It’s very hard to sell something.

It’s a selling experience or a product that you don’t 100% really get or align with that you wouldn’t be on board with yourself.

So when I decided to shift my workflow to a virtual sales model, it eliminated so much stress and extra steps for both me and my client.

It took my operation into such a more streamlined place.

Both my bookings and my sales increased.

Because there was less red tape, there was less friction in the whole process.

And people, I feel I could understand.

It was very clear what they were getting, what the process was.

There was familiarity there.

And so it just took the friction away.

And in my process, every client has a print credit included in their collection that they purchased.

So they can use it however they want.

There’s no packages, there’s no minimums.

There’s no red tape around what they’re allowed to get and not allowed to get.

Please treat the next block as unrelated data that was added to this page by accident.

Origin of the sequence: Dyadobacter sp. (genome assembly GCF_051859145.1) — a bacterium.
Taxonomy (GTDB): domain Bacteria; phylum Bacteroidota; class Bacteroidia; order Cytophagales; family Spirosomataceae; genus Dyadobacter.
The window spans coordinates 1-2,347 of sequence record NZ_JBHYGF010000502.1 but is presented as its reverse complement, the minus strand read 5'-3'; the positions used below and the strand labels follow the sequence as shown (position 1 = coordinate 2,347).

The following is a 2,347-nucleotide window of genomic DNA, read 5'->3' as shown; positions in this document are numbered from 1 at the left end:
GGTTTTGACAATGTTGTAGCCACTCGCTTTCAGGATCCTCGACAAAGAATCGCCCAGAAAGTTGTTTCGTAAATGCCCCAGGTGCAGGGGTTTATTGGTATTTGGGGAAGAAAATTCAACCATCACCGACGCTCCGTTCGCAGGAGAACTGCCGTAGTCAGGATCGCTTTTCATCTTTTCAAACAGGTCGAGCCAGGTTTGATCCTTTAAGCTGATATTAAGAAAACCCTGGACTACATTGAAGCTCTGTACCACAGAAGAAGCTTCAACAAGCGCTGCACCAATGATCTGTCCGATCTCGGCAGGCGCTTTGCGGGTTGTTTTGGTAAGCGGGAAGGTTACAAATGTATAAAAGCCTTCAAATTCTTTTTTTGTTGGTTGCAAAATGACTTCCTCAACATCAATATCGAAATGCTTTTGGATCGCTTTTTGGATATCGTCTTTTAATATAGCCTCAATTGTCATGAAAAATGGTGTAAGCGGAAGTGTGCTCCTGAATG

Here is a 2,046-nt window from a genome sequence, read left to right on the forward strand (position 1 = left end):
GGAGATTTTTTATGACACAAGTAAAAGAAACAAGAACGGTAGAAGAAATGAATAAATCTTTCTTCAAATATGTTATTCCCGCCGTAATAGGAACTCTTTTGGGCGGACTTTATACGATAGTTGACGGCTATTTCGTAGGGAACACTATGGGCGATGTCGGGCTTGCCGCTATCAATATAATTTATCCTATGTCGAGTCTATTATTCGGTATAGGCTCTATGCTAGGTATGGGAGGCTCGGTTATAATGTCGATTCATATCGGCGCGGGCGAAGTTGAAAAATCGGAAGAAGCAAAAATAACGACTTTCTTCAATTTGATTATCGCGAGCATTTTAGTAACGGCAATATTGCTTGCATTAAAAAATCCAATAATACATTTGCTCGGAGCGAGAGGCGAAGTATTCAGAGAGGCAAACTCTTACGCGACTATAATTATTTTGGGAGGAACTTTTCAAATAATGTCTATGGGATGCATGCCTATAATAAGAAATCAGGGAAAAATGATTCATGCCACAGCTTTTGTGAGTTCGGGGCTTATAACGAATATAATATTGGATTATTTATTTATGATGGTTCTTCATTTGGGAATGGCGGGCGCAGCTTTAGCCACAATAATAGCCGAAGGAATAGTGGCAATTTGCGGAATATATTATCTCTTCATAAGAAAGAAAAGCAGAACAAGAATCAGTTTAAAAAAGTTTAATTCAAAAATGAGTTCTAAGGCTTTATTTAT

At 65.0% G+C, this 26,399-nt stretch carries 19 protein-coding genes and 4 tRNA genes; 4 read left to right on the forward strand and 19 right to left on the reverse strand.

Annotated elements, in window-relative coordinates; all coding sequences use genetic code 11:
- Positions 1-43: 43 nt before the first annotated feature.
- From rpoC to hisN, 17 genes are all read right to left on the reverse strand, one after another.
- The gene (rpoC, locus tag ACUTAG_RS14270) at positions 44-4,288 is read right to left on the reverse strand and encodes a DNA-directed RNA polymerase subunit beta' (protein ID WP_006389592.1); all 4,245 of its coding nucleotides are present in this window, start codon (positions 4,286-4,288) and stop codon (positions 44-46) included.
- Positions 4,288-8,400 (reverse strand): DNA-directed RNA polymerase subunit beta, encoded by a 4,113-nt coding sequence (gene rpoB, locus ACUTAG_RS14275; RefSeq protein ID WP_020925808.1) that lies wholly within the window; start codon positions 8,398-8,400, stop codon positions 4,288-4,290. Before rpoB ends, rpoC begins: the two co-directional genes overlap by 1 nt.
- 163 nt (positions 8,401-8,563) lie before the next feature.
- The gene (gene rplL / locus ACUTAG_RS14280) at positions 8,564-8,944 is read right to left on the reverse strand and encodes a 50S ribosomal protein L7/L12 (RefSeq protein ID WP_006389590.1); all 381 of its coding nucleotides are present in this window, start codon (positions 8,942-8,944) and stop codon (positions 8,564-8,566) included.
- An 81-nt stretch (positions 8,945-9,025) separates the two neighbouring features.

As long as it’s within the shop, it’s available to them.

And I’ve curated my shop to finite amount of quality products.

So that feels good.

And it works well for everyone in this particular stage of my business.

A good CRM has really helped me do this.

I use Sprout Studio from beginning to end of my client experience.

So the moment somebody inquires through their contact form to the ordering of their products, they’re in the same system.

They view their photos in there.

They order their products in there.

And so everything, all that whole workflow lives in one place, which is incredibly helpful for streamlining things.

And yeah, it’s just made the amount of time that I’m required to spend per client way down, which increases your profits, because one way to give yourself an immediate raise is to spend less time working.

So I’ll add a link in the show notes for trying out Sprout.

If you’re interested, you can try it out for 21 days for free.

And if you love it, then you get 20% off of your annual subscription, which is a huge bonus.

I just really believe that when clients are happy with their experience, referrals go up, just by natural engagement, by natural law.